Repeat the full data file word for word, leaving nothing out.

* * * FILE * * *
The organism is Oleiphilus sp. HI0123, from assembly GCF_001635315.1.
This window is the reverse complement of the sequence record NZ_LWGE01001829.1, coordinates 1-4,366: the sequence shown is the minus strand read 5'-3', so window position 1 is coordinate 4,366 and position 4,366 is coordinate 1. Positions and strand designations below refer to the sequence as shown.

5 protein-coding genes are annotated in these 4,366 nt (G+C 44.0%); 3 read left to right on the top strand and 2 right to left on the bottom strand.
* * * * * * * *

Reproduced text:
The organism is Oleiphilus sp. HI0123, from assembly GCF_001635315.1.
This window is the reverse complement of the sequence record NZ_LWGE01001829.1, coordinates 1-4,366: the sequence shown is the minus strand read 5'-3', so window position 1 is coordinate 4,366 and position 4,366 is coordinate 1. Positions and strand designations below refer to the sequence as shown.

5 protein-coding genes are annotated in these 4,366 nt (G+C 44.0%); 3 read left to right on the top strand and 2 right to left on the bottom strand.